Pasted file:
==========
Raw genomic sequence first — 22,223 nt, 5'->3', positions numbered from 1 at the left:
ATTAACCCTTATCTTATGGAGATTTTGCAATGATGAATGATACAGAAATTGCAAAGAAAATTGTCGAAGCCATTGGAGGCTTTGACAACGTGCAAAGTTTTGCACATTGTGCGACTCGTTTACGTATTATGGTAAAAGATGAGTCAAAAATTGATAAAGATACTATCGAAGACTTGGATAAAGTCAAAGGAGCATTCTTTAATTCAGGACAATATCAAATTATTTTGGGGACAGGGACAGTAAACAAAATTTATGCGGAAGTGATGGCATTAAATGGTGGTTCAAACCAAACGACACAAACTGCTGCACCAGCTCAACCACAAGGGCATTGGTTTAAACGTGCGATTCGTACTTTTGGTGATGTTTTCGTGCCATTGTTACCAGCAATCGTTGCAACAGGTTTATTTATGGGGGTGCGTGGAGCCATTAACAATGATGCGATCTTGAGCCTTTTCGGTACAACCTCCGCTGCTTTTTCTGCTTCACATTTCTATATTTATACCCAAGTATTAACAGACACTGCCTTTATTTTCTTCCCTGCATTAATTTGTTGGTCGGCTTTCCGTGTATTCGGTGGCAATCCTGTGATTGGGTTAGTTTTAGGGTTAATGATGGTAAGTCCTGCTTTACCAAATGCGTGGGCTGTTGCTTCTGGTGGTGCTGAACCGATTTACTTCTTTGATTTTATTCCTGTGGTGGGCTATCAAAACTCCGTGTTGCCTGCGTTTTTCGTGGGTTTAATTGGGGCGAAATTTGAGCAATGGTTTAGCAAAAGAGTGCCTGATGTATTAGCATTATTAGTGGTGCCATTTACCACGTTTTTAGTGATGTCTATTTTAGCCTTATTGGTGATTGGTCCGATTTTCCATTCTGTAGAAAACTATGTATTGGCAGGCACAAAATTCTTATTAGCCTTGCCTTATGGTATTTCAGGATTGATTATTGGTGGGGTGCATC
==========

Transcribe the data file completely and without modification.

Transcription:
Raw genomic sequence first — 22,223 nt, 5'->3', positions numbered from 1 at the left:
ATTAACCCTTATCTTATGGAGATTTTGCAATGATGAATGATACAGAAATTGCAAAGAAAATTGTCGAAGCCATTGGAGGCTTTGACAACGTGCAAAGTTTTGCACATTGTGCGACTCGTTTACGTATTATGGTAAAAGATGAGTCAAAAATTGATAAAGATACTATCGAAGACTTGGATAAAGTCAAAGGAGCATTCTTTAATTCAGGACAATATCAAATTATTTTGGGGACAGGGACAGTAAACAAAATTTATGCGGAAGTGATGGCATTAAATGGTGGTTCAAACCAAACGACACAAACTGCTGCACCAGCTCAACCACAAGGGCATTGGTTTAAACGTGCGATTCGTACTTTTGGTGATGTTTTCGTGCCATTGTTACCAGCAATCGTTGCAACAGGTTTATTTATGGGGGTGCGTGGAGCCATTAACAATGATGCGATCTTGAGCCTTTTCGGTACAACCTCCGCTGCTTTTTCTGCTTCACATTTCTATATTTATACCCAAGTATTAACAGACACTGCCTTTATTTTCTTCCCTGCATTAATTTGTTGGTCGGCTTTCCGTGTATTCGGTGGCAATCCTGTGATTGGGTTAGTTTTAGGGTTAATGATGGTAAGTCCTGCTTTACCAAATGCGTGGGCTGTTGCTTCTGGTGGTGCTGAACCGATTTACTTCTTTGATTTTATTCCTGTGGTGGGCTATCAAAACTCCGTGTTGCCTGCGTTTTTCGTGGGTTTAATTGGGGCGAAATTTGAGCAATGGTTTAGCAAAAGAGTGCCTGATGTATTAGCATTATTAGTGGTGCCATTTACCACGTTTTTAGTGATGTCTATTTTAGCCTTATTGGTGATTGGTCCGATTTTCCATTCTGTAGAAAACTATGTATTGGCAGGCACAAAATTCTTATTAGCCTTGCCTTATGGTATTTCAGGATTGATTATTGGTGGGGTGCATC